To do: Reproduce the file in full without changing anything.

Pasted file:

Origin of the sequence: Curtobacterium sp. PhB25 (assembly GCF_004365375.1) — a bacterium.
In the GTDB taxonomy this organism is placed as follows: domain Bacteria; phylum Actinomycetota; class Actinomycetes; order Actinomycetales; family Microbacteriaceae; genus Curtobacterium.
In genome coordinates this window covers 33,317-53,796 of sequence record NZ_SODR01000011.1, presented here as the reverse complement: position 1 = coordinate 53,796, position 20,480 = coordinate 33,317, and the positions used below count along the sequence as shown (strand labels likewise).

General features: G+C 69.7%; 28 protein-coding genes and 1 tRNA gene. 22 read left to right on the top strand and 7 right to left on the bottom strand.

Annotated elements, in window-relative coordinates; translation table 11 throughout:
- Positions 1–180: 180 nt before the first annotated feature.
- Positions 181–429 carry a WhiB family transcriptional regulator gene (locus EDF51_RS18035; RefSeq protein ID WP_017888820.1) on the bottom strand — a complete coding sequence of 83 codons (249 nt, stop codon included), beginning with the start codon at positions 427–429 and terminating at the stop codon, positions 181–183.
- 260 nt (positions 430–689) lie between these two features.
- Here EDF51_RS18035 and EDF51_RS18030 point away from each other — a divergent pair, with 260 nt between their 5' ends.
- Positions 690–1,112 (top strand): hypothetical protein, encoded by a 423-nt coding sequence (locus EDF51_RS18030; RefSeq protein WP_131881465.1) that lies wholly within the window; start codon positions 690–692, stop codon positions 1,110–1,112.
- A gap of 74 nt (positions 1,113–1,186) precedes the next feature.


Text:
Origin of the sequence: Curtobacterium sp. PhB25 (assembly GCF_004365375.1) — a bacterium.
In the GTDB taxonomy this organism is placed as follows: domain Bacteria; phylum Actinomycetota; class Actinomycetes; order Actinomycetales; family Microbacteriaceae; genus Curtobacterium.
In genome coordinates this window covers 33,317-53,796 of sequence record NZ_SODR01000011.1, presented here as the reverse complement: position 1 = coordinate 53,796, position 20,480 = coordinate 33,317, and the positions used below count along the sequence as shown (strand labels likewise).

General features: G+C 69.7%; 28 protein-coding genes and 1 tRNA gene. 22 read left to right on the top strand and 7 right to left on the bottom strand.

Annotated elements, in window-relative coordinates; translation table 11 throughout:
- Positions 1–180: 180 nt before the first annotated feature.
- Positions 181–429 carry a WhiB family transcriptional regulator gene (locus EDF51_RS18035; RefSeq protein ID WP_017888820.1) on the bottom strand — a complete coding sequence of 83 codons (249 nt, stop codon included), beginning with the start codon at positions 427–429 and terminating at the stop codon, positions 181–183.
- 260 nt (positions 430–689) lie between these two features.
- Here EDF51_RS18035 and EDF51_RS18030 point away from each other — a divergent pair, with 260 nt between their 5' ends.
- Positions 690–1,112 (top strand): hypothetical protein, encoded by a 423-nt coding sequence (locus EDF51_RS18030; RefSeq protein WP_131881465.1) that lies wholly within the window; start codon positions 690–692, stop codon positions 1,110–1,112.
- A gap of 74 nt (positions 1,113–1,186) precedes the next feature.